Big business marketing makes education its natural twin topic. That’s partly because BBM receives twice the budget of all U.S. schools combined, and also because, as the #1 devourer of the mental energies of the citizenry, it is also the #1 enemy of teachers.
Nonetheless, education is itself a major false answer to the massively harmful core purpose and product of corporate capitalism: the radical maldistribution of wealth and power.
Consider the latest findings about how that maldistribution affects human lives. According to today’s New York Times:
Nearly two decades ago, a landmark study found that by age 3, the children of wealthier professionals have heard words millions more times than those of less educated parents, giving them a distinct advantage in school and suggesting the need for increased investment in prekindergarten programs. Now a follow-up study has found a language gap as early as 18 months, heightening the policy debate.
Economic bubbles are a logical by-product of an epoch in which capitalists are always right. In conventional, supply-side economics, the one and only possible explanation for any problem with the operation of the overall economy is the claim that the rich still don’t have enough money to unleash the economic boom they and their lackeys are always promising.
As they get even more money, the fact remains that, despite the constant claims to the contrary, a shortage of capital has never been the source of any economic crisis within corporate capitalism, a system that generates chronic problems of effective demand, not of too little money at the top.
As the supply of buyers for potential new products remains stagnant or shrinks, the growing over-supply of investment-seeking wealth at the top of the economic pyramid has no productive place to go. Hence, it flows into one or another scheme for making money with little or no investment in hiring new workers. Money chases money, and bubbles, our age’s cutesy term for ultimately baseless financial rackets, inflate and eventually pop.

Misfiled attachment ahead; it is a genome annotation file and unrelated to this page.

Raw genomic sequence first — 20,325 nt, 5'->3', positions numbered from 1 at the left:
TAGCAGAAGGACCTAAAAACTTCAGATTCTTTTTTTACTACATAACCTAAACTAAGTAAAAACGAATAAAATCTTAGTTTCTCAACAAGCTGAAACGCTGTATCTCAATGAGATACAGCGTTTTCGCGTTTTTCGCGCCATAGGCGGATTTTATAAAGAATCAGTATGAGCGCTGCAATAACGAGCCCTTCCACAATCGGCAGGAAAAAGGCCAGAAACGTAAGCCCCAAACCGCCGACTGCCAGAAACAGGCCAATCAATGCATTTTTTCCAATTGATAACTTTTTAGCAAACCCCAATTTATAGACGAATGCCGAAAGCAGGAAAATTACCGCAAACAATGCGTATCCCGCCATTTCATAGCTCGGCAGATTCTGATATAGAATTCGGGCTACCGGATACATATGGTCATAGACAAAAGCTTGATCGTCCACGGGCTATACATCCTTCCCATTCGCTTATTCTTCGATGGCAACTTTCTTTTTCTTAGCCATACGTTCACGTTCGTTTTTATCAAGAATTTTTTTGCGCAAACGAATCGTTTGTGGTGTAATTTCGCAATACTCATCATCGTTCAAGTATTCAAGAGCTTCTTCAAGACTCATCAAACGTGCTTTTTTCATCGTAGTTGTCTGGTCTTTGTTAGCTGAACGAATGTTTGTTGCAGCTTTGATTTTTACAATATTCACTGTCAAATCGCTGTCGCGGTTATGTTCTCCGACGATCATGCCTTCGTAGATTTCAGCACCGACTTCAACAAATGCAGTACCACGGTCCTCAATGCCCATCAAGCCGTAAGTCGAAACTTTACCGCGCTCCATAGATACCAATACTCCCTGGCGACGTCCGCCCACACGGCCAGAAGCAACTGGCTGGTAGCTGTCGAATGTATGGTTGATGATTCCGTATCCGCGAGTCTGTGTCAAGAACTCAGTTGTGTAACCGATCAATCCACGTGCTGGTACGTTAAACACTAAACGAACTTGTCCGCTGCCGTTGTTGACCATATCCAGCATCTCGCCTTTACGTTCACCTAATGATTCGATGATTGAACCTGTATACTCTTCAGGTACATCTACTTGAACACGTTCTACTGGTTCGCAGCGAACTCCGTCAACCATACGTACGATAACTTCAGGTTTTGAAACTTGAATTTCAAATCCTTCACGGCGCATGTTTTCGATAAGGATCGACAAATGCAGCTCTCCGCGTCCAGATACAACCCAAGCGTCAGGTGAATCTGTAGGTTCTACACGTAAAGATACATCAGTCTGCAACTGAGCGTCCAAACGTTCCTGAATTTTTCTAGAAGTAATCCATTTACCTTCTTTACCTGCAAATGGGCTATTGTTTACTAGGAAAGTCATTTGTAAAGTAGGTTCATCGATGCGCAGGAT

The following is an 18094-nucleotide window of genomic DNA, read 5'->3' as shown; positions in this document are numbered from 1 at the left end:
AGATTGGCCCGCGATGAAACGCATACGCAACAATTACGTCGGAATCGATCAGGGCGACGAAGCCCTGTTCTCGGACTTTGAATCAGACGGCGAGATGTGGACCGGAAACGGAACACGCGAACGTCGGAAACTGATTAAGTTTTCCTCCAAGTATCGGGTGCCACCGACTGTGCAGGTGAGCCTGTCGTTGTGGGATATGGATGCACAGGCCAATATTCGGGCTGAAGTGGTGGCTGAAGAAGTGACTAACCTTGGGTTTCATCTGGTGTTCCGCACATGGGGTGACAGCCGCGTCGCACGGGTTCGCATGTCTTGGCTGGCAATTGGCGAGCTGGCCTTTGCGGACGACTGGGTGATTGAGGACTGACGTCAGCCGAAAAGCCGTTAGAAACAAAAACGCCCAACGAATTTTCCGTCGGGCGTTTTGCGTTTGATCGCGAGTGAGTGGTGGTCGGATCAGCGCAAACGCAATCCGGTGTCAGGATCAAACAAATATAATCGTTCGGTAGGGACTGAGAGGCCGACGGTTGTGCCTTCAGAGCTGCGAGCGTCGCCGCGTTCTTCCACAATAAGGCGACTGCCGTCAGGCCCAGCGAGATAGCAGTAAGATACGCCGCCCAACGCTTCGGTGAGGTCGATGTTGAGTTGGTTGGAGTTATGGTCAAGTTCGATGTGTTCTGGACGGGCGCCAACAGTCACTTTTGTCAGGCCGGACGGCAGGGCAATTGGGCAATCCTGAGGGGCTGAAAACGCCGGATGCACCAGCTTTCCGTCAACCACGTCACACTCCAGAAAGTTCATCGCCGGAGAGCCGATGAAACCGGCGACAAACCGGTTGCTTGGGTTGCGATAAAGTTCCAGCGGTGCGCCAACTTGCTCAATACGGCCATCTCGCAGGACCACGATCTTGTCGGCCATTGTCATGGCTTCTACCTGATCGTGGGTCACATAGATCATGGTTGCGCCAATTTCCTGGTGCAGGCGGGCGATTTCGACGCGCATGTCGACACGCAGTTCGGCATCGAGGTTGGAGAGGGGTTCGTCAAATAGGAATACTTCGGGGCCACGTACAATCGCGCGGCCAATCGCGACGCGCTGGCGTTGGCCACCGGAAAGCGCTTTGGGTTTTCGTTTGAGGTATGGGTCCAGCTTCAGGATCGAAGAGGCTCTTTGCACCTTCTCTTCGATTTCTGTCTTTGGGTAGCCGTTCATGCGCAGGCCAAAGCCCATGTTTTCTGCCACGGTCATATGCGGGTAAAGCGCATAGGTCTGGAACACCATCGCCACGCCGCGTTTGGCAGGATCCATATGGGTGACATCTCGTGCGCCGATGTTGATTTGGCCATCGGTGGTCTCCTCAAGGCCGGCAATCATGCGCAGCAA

The latest bubble? Student loans.
Yesterday’s New York Times reported:
Student loan debt outpaced credit card debt for the first time last year and is likely to top a trillion dollars this year as more students go to college and a growing share borrow money to do so.
Two-thirds of bachelor’s degree recipients graduated with debt in 2008, compared with less than half in 1993. Last year, graduates who took out loans left college with an average of $24,000 in debt. Default rates are rising, especially among those who attended for-profit colleges.
Like all other bubbles, the whole thing is being pushed as a magical answer to “our” economy’s worsening failure to come anywhere close to decently employing everybody who wants a job, as if getting a college degree (or being trained to fix windmills or empty bedpans) in itself creates a new job. Now, that’s bubblicious.
It will be interesting to see if the next decade’s unemployed college grads pick up enough knowledge and courage along with their debt burdens to actually step up and challenge the decrepit overclass still running this stumbling, crumbling society.
Here’s a new item for those who are, like TCT, tracking the theme of the rise and decline of dominant social classes. The prevailing spin on this new result is to see it as a question of “culture.” In reality it is pure class: the aspiring hegemons are at the top, and the declining emperors are in laughable decline. And it absolutely figures: Comparatively wide-spread educational excellence is meaningful and important in societies whose ruling elites are still young and open enough to at least consider exploring unconventional, reality-based answers. In places like the United States and Britain, meanwhile, the superannuated corporate overclass nailed its windows shut 30+ years ago, and keeps adding new layers of boondoggle and cant to wall out the world. Despite its de rigueur claim to care about “catching up” again, few things would be more threatening to long-established patterns of domestic stratification than a sudden wave of actual concern for good teaching and popular educational advancement.
Diane Ravitch is an honest and thoughtful person. After decades of advocating the official bi-party line on “educational reform,” Ravitch has examined the evidence and concluded that testing, school choice, and “race to the top” are not just bogus, but harmful.